BCBF Illustrators Wall 2021
finally getting a grip on how these ‘treasured maps’ want to be presented…
forty-five downstairs, flinders lane melbourne – small! november 2018…
this is how it started…
untitled portrait of a saint (sebastian) 2018 (mixed media on plywood) 15cm x 15cm
My current visual art practice is a continuum of the human preoccupation to make sense and give purpose to existence. Historically, this preoccupation has often manifested in the production of icons and idols – art and craft that has existed for millennia. This practical and creative response has helped our common ancestors express devotion, thanks and of course fear. The need to set others above or apart from oneself has often, perhaps ironically, brought comfort and focus to human kind.
The works take the form of paintings, sculptures and installations; reimagined icons and objects of devotion for now, the present, representing real individuals either living or dead. They are tributes to people who may never be widely acknowledged for their goodness, compassion or even for their humanness. I alone have decided to acknowledge them as saints.
Not wishing to influence response to my paintings, most recently I have chosen to reveal my saints in abstraction, using a square format – neither portrait nor landscape – at a size suggesting that often the most precious things are diminutive. The viewer is unaware of any physical attribute or characteristic which may distract from the purpose of these portraits; that is to celebrate the person exclusively.
The pilgrimage will continue…
i continue to explore the visual iterations and am very happy with progress. some days i am painting poetry others i paint prose. not having any clear commercial aesthetic gives me freedom to enquire…
portrait of an unknown saint (jim) 2019 – my paternal grandfather
portrait of an unknown saint (eunice) 2019 – my paternal grandmother
i am determined to make art from media that does not harm the environment. it is difficult but i know it can be done. i have started by recycling the waste produced making other work (e.g. saving the grey rinsing liquids i use rather than canning them or draining them down the sink – it means a lot of stored effluent!)… giving it a go…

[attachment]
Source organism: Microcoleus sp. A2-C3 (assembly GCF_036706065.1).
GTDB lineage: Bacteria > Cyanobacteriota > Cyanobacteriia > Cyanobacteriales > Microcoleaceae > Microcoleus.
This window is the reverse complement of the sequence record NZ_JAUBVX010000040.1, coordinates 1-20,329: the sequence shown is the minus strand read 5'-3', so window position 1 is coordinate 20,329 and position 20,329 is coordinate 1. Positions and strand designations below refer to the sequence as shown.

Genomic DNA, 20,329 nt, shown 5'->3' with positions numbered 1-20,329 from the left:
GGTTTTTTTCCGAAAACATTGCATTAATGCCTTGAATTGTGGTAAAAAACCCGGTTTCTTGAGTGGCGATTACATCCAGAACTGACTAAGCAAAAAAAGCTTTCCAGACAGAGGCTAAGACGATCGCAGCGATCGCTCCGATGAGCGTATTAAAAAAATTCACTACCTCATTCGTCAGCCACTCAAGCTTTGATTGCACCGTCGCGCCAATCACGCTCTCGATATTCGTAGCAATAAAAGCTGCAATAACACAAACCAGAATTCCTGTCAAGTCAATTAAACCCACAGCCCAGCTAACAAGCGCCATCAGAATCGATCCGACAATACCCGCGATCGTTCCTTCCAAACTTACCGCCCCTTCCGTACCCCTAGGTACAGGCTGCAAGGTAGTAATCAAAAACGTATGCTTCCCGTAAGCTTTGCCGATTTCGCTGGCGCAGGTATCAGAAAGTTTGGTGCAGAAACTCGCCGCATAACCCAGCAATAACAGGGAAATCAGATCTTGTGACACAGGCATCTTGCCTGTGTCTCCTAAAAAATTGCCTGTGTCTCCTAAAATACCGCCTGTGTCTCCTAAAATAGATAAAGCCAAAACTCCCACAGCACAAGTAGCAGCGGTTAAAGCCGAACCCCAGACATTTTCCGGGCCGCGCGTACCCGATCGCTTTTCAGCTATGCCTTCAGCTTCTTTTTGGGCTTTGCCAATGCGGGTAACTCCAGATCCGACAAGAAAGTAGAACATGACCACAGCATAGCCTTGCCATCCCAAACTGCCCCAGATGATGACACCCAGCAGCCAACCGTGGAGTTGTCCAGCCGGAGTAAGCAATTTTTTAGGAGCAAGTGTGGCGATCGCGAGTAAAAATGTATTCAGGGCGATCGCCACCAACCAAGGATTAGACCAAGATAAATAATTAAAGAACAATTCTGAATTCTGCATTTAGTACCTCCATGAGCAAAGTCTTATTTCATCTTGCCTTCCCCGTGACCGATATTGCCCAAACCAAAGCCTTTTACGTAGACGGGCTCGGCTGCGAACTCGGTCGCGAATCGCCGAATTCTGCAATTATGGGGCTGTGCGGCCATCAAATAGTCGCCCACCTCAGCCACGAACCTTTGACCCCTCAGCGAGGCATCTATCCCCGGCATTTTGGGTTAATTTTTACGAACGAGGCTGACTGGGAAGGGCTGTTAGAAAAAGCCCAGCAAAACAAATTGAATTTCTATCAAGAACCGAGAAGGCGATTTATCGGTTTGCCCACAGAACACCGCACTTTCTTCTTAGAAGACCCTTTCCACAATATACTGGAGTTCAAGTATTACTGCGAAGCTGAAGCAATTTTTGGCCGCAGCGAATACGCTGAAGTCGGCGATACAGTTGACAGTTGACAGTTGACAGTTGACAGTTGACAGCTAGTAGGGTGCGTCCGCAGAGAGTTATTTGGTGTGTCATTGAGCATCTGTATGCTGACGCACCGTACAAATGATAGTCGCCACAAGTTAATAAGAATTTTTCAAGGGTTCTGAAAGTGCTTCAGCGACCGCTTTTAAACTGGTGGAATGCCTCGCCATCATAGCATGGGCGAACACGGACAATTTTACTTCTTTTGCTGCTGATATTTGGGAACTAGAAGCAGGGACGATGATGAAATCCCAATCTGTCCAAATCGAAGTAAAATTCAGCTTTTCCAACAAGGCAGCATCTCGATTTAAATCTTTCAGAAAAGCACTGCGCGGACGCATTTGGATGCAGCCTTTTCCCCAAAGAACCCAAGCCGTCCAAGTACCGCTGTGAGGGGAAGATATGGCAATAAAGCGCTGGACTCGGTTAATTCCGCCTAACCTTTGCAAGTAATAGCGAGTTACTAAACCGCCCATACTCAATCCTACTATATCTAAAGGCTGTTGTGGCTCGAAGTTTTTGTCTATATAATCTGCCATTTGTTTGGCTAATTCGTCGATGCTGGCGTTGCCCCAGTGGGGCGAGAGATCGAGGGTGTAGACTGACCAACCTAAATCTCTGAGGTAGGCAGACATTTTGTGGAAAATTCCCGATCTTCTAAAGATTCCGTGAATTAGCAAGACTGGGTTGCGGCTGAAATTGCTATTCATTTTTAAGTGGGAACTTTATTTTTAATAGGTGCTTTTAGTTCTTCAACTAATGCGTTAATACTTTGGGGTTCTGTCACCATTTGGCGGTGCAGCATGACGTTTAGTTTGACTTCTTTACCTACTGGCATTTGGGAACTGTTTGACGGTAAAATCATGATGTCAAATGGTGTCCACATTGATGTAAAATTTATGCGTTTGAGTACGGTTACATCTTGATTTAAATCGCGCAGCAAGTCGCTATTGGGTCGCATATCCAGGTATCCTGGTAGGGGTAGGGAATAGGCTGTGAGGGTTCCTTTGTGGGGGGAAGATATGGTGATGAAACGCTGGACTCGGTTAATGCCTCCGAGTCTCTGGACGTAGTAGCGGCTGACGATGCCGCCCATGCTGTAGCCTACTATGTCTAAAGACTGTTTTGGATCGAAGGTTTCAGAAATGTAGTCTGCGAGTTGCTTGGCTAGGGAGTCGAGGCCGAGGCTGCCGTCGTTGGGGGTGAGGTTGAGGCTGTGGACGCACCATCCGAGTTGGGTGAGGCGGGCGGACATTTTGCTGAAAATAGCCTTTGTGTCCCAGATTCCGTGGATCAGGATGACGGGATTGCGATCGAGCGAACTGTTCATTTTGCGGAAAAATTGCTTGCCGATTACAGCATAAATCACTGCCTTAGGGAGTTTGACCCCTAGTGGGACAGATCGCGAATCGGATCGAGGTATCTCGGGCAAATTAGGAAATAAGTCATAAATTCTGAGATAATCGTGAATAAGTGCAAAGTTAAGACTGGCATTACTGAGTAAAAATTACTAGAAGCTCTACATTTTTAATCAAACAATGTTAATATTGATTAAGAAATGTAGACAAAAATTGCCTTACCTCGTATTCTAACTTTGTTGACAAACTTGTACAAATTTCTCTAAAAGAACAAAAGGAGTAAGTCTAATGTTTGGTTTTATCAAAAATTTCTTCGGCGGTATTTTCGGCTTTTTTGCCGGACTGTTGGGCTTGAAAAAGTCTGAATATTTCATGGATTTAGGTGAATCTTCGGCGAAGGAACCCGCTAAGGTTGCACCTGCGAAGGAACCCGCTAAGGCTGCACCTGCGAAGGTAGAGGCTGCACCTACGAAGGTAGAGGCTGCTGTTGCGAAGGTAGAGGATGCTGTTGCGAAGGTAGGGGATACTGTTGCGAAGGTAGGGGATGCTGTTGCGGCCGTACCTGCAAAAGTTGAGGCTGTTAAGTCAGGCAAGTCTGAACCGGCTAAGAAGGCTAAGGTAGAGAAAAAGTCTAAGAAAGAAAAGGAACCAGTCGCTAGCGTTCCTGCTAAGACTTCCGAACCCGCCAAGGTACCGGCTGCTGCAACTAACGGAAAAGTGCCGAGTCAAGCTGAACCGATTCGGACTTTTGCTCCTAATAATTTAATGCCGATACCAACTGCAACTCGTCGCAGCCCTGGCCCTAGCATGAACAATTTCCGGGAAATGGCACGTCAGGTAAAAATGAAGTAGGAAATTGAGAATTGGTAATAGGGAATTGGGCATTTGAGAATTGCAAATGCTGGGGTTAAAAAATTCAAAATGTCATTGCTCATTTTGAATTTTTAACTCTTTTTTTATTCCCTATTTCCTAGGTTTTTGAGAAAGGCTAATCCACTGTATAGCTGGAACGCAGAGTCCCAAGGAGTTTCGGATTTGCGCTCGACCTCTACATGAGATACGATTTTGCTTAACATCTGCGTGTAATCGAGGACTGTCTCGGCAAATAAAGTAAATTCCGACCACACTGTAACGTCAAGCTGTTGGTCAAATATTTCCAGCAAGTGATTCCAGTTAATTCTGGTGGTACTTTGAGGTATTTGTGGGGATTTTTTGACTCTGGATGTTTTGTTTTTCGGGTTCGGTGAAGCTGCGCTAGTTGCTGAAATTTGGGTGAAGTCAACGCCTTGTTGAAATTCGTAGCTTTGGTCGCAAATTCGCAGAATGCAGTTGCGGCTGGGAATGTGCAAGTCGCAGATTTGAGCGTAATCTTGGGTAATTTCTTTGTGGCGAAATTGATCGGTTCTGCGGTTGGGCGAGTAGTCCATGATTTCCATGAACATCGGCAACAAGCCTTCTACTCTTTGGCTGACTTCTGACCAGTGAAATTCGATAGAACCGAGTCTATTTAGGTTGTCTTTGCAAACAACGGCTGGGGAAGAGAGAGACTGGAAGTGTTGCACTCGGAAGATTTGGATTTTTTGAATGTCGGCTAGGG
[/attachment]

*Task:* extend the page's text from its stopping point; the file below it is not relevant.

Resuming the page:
in 2016 i was unwittingly confronted by my assumptions about recycling. i have always believed in a responsible domestic environmental practice. one where recycling means to be accountable for household and workplace waste; by handing over something i am no longer able to use to a certified group or corporation for recycling, i am freeing myself from the burden my waste will have on our environment. letting that waste become someone else’s responsibility, problem or cause made me feel good about my environmental hygiene.
then this happened. over last summer, i faced a conundrum involving drinking water at my studio. having been convinced in my early adult life by the healthy lifestyle movement, i have become happily accustomed to drinking ‘at least eight (12, 24, 63) glasses of water a day’. I have been a good disciple of this teaching and happily fulfilled my quota daily.
during the heat of the summer months of 2016 i became increasingly dissatisfied with the taste and temperature of the liquid refreshment offered from the tap at my studio and, on an innocent whim, one day i purchased 600ml of locally sourced fresh tasting water in a plastic bottle. happy with my purchase and unwavering resolve to reuse the container for the entirety of the summer, i felt i would manage to link my health mantra and environmental one guiltlessly.